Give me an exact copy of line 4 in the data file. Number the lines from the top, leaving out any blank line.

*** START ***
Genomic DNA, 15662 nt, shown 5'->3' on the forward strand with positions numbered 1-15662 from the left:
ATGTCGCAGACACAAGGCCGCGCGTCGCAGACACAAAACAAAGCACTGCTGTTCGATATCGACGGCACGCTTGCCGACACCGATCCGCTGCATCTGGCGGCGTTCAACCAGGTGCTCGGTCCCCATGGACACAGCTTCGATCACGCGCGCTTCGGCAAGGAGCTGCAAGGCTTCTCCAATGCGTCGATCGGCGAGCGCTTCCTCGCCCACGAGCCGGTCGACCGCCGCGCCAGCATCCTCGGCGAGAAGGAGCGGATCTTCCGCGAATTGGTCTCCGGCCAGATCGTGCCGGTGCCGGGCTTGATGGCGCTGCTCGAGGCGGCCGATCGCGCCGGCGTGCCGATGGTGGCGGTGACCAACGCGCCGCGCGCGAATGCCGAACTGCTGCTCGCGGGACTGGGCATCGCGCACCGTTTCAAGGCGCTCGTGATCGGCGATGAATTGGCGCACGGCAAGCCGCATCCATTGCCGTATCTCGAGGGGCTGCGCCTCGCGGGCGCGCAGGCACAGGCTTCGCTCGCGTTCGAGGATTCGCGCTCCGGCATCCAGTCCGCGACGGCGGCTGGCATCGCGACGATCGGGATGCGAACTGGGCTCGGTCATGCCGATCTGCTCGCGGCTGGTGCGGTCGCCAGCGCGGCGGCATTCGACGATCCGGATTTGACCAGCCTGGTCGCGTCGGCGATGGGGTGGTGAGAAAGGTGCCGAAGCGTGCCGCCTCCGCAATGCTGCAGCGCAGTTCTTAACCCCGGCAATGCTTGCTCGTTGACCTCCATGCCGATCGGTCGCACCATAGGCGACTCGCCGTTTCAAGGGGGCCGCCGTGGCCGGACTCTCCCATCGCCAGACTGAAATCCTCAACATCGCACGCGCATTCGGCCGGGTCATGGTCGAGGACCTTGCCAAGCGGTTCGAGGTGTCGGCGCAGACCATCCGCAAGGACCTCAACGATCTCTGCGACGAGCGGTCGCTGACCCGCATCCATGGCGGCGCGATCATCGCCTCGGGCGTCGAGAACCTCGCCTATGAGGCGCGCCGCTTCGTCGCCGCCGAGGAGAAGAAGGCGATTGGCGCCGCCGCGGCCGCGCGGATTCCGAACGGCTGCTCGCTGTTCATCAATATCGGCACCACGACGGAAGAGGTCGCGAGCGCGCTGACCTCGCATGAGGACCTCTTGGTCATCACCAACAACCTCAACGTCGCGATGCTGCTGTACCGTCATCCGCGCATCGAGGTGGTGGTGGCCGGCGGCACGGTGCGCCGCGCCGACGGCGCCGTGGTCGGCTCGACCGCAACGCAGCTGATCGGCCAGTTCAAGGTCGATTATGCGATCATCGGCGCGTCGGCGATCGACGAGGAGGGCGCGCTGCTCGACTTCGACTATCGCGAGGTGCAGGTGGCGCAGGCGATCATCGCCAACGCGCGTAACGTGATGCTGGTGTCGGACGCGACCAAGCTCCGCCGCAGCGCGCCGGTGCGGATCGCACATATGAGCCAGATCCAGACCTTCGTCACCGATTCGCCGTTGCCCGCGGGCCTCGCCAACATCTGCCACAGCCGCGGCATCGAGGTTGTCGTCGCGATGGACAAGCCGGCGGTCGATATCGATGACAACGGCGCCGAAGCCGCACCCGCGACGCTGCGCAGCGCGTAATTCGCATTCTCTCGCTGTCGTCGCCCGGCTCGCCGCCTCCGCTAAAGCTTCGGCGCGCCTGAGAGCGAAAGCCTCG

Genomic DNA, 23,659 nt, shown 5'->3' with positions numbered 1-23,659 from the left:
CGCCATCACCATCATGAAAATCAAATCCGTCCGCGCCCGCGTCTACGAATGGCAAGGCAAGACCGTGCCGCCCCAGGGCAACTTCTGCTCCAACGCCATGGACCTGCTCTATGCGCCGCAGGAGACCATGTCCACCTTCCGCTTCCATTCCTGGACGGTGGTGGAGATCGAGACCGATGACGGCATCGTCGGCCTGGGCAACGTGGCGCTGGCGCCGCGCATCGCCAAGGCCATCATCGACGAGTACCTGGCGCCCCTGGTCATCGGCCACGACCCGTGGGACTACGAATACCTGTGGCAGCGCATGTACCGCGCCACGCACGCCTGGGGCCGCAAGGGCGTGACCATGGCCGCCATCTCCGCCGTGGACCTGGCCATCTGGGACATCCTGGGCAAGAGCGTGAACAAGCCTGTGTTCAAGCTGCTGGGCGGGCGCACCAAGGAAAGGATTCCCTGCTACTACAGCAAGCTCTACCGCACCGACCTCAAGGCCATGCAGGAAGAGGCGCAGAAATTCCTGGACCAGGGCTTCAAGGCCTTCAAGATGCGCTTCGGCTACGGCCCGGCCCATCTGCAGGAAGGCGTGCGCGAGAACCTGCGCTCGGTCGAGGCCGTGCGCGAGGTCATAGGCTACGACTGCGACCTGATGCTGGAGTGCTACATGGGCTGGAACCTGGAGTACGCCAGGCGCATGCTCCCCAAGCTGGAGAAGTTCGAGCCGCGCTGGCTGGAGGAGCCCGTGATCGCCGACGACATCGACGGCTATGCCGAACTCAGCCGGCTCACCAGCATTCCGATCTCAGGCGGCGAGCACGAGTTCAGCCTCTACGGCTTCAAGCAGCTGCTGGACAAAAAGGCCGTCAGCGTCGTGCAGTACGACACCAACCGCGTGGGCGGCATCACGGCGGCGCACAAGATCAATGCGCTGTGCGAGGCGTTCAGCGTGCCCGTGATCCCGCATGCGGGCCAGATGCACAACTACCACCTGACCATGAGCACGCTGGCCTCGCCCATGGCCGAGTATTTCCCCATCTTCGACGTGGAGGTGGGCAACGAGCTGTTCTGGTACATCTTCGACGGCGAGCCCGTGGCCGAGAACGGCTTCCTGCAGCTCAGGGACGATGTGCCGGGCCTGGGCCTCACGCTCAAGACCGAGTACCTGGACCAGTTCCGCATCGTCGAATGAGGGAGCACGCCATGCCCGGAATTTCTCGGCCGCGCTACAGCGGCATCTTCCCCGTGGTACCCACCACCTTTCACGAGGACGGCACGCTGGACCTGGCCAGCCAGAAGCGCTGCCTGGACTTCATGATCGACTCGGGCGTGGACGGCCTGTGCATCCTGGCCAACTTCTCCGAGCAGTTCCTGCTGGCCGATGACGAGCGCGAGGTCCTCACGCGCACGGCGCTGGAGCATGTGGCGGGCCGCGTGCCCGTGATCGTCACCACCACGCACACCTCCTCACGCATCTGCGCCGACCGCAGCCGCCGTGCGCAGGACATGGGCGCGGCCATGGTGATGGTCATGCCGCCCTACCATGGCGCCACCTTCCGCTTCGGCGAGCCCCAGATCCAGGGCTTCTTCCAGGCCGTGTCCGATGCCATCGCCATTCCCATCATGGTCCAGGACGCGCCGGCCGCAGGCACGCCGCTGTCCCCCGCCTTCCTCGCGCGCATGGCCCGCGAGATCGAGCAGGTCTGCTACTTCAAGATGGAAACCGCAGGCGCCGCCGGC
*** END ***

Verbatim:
CGCCATCACCATCATGAAAATCAAATCCGTCCGCGCCCGCGTCTACGAATGGCAAGGCAAGACCGTGCCGCCCCAGGGCAACTTCTGCTCCAACGCCATGGACCTGCTCTATGCGCCGCAGGAGACCATGTCCACCTTCCGCTTCCATTCCTGGACGGTGGTGGAGATCGAGACCGATGACGGCATCGTCGGCCTGGGCAACGTGGCGCTGGCGCCGCGCATCGCCAAGGCCATCATCGACGAGTACCTGGCGCCCCTGGTCATCGGCCACGACCCGTGGGACTACGAATACCTGTGGCAGCGCATGTACCGCGCCACGCACGCCTGGGGCCGCAAGGGCGTGACCATGGCCGCCATCTCCGCCGTGGACCTGGCCATCTGGGACATCCTGGGCAAGAGCGTGAACAAGCCTGTGTTCAAGCTGCTGGGCGGGCGCACCAAGGAAAGGATTCCCTGCTACTACAGCAAGCTCTACCGCACCGACCTCAAGGCCATGCAGGAAGAGGCGCAGAAATTCCTGGACCAGGGCTTCAAGGCCTTCAAGATGCGCTTCGGCTACGGCCCGGCCCATCTGCAGGAAGGCGTGCGCGAGAACCTGCGCTCGGTCGAGGCCGTGCGCGAGGTCATAGGCTACGACTGCGACCTGATGCTGGAGTGCTACATGGGCTGGAACCTGGAGTACGCCAGGCGCATGCTCCCCAAGCTGGAGAAGTTCGAGCCGCGCTGGCTGGAGGAGCCCGTGATCGCCGACGACATCGACGGCTATGCCGAACTCAGCCGGCTCACCAGCATTCCGATCTCAGGCGGCGAGCACGAGTTCAGCCTCTACGGCTTCAAGCAGCTGCTGGACAAAAAGGCCGTCAGCGTCGTGCAGTACGACACCAACCGCGTGGGCGGCATCACGGCGGCGCACAAGATCAATGCGCTGTGCGAGGCGTTCAGCGTGCCCGTGATCCCGCATGCGGGCCAGATGCACAACTACCACCTGACCATGAGCACGCTGGCCTCGCCCATGGCCGAGTATTTCCCCATCTTCGACGTGGAGGTGGGCAACGAGCTGTTCTGGTACATCTTCGACGGCGAGCCCGTGGCCGAGAACGGCTTCCTGCAGCTCAGGGACGATGTGCCGGGCCTGGGCCTCACGCTCAAGACCGAGTACCTGGACCAGTTCCGCATCGTCGAATGAGGGAGCACGCCATGCCCGGAATTTCTCGGCCGCGCTACAGCGGCATCTTCCCCGTGGTACCCACCACCTTTCACGAGGACGGCACGCTGGACCTGGCCAGCCAGAAGCGCTGCCTGGACTTCATGATCGACTCGGGCGTGGACGGCCTGTGCATCCTGGCCAACTTCTCCGAGCAGTTCCTGCTGGCCGATGACGAGCGCGAGGTCCTCACGCGCACGGCGCTGGAGCATGTGGCGGGCCGCGTGCCCGTGATCGTCACCACCACGCACACCTCCTCACGCATCTGCGCCGACCGCAGCCGCCGTGCGCAGGACATGGGCGCGGCCATGGTGATGGTCATGCCGCCCTACCATGGCGCCACCTTCCGCTTCGGCGAGCCCCAGATCCAGGGCTTCTTCCAGGCCGTGTCCGATGCCATCGCCATTCCCATCATGGTCCAGGACGCGCCGGCCGCAGGCACGCCGCTGTCCCCCGCCTTCCTCGCGCGCATGGCCCGCGAGATCGAGCAGGTCTGCTACTTCAAGATGGAAACCGCAGGCGCCGCCGGC